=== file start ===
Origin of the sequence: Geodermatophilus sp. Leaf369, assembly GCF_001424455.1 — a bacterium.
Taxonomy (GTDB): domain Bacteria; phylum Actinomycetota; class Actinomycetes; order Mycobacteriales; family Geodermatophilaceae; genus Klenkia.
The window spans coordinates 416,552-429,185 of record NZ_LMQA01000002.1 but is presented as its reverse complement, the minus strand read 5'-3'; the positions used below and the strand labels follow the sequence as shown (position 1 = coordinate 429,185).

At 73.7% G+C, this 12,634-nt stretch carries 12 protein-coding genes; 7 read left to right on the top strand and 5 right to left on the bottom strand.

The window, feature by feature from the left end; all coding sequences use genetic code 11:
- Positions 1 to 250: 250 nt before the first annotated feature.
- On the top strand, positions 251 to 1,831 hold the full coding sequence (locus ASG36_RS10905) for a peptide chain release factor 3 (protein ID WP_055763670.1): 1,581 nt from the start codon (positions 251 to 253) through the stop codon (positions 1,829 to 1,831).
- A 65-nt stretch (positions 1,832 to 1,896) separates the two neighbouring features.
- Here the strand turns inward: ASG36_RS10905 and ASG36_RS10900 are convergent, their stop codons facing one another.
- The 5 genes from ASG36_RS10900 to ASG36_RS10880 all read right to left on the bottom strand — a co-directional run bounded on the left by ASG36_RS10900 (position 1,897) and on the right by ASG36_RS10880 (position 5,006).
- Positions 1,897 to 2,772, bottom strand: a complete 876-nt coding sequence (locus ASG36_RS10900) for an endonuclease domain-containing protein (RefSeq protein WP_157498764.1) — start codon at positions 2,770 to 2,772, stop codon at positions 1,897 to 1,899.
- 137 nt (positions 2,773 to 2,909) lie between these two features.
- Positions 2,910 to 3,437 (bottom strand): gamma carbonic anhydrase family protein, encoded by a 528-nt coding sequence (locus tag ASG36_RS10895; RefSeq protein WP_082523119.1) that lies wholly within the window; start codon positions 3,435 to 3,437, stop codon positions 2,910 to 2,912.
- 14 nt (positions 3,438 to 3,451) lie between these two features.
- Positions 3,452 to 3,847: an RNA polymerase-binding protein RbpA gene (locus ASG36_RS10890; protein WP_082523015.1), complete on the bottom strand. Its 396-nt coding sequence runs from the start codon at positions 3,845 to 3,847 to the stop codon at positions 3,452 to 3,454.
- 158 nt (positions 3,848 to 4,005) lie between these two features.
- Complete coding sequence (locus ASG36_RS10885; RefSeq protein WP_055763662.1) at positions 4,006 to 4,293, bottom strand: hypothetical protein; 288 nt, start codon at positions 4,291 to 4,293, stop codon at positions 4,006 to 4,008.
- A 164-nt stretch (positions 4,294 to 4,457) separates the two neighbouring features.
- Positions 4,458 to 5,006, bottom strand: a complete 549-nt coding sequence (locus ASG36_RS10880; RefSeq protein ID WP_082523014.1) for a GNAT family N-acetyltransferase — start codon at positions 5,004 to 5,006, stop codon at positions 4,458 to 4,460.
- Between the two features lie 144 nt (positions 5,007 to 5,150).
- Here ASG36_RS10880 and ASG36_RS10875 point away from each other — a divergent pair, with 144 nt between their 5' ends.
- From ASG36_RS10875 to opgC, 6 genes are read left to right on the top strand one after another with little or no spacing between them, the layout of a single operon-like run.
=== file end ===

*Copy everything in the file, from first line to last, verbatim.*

Origin of the sequence: Geodermatophilus sp. Leaf369, assembly GCF_001424455.1 — a bacterium.
Taxonomy (GTDB): domain Bacteria; phylum Actinomycetota; class Actinomycetes; order Mycobacteriales; family Geodermatophilaceae; genus Klenkia.
The window spans coordinates 416,552-429,185 of record NZ_LMQA01000002.1 but is presented as its reverse complement, the minus strand read 5'-3'; the positions used below and the strand labels follow the sequence as shown (position 1 = coordinate 429,185).

At 73.7% G+C, this 12,634-nt stretch carries 12 protein-coding genes; 7 read left to right on the top strand and 5 right to left on the bottom strand.

The window, feature by feature from the left end; all coding sequences use genetic code 11:
- Positions 1 to 250: 250 nt before the first annotated feature.
- On the top strand, positions 251 to 1,831 hold the full coding sequence (locus ASG36_RS10905) for a peptide chain release factor 3 (protein ID WP_055763670.1): 1,581 nt from the start codon (positions 251 to 253) through the stop codon (positions 1,829 to 1,831).
- A 65-nt stretch (positions 1,832 to 1,896) separates the two neighbouring features.
- Here the strand turns inward: ASG36_RS10905 and ASG36_RS10900 are convergent, their stop codons facing one another.
- The 5 genes from ASG36_RS10900 to ASG36_RS10880 all read right to left on the bottom strand — a co-directional run bounded on the left by ASG36_RS10900 (position 1,897) and on the right by ASG36_RS10880 (position 5,006).
- Positions 1,897 to 2,772, bottom strand: a complete 876-nt coding sequence (locus ASG36_RS10900) for an endonuclease domain-containing protein (RefSeq protein WP_157498764.1) — start codon at positions 2,770 to 2,772, stop codon at positions 1,897 to 1,899.
- 137 nt (positions 2,773 to 2,909) lie between these two features.
- Positions 2,910 to 3,437 (bottom strand): gamma carbonic anhydrase family protein, encoded by a 528-nt coding sequence (locus tag ASG36_RS10895; RefSeq protein WP_082523119.1) that lies wholly within the window; start codon positions 3,435 to 3,437, stop codon positions 2,910 to 2,912.
- 14 nt (positions 3,438 to 3,451) lie between these two features.
- Positions 3,452 to 3,847: an RNA polymerase-binding protein RbpA gene (locus ASG36_RS10890; protein WP_082523015.1), complete on the bottom strand. Its 396-nt coding sequence runs from the start codon at positions 3,845 to 3,847 to the stop codon at positions 3,452 to 3,454.
- 158 nt (positions 3,848 to 4,005) lie between these two features.
- Complete coding sequence (locus ASG36_RS10885; RefSeq protein WP_055763662.1) at positions 4,006 to 4,293, bottom strand: hypothetical protein; 288 nt, start codon at positions 4,291 to 4,293, stop codon at positions 4,006 to 4,008.
- A 164-nt stretch (positions 4,294 to 4,457) separates the two neighbouring features.
- Positions 4,458 to 5,006, bottom strand: a complete 549-nt coding sequence (locus ASG36_RS10880; RefSeq protein ID WP_082523014.1) for a GNAT family N-acetyltransferase — start codon at positions 5,004 to 5,006, stop codon at positions 4,458 to 4,460.
- Between the two features lie 144 nt (positions 5,007 to 5,150).
- Here ASG36_RS10880 and ASG36_RS10875 point away from each other — a divergent pair, with 144 nt between their 5' ends.
- From ASG36_RS10875 to opgC, 6 genes are read left to right on the top strand one after another with little or no spacing between them, the layout of a single operon-like run.